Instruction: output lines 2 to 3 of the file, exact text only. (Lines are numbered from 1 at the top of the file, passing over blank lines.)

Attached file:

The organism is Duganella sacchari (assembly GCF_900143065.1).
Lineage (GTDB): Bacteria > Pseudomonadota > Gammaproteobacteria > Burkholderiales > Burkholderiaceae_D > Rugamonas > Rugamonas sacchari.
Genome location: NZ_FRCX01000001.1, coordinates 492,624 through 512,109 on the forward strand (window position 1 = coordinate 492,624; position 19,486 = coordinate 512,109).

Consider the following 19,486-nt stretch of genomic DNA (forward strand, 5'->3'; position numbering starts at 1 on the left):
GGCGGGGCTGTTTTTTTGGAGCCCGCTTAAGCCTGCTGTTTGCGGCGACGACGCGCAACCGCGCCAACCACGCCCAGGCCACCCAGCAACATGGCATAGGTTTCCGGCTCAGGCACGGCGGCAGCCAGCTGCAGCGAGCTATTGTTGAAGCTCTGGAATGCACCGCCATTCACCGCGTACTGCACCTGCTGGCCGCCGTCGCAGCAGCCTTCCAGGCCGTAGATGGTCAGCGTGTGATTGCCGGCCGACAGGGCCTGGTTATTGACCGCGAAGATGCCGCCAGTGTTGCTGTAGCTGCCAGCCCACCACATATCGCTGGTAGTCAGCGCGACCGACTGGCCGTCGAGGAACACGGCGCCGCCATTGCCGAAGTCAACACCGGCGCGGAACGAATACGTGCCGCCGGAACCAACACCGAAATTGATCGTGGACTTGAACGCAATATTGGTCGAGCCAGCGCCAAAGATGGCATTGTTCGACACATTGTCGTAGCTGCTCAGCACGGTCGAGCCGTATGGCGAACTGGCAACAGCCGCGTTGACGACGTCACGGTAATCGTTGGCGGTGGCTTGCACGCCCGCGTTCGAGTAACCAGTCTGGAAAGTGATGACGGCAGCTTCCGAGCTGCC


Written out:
Lineage (GTDB): Bacteria > Pseudomonadota > Gammaproteobacteria > Burkholderiales > Burkholderiaceae_D > Rugamonas > Rugamonas sacchari.
Genome location: NZ_FRCX01000001.1, coordinates 492,624 through 512,109 on the forward strand (window position 1 = coordinate 492,624; position 19,486 = coordinate 512,109).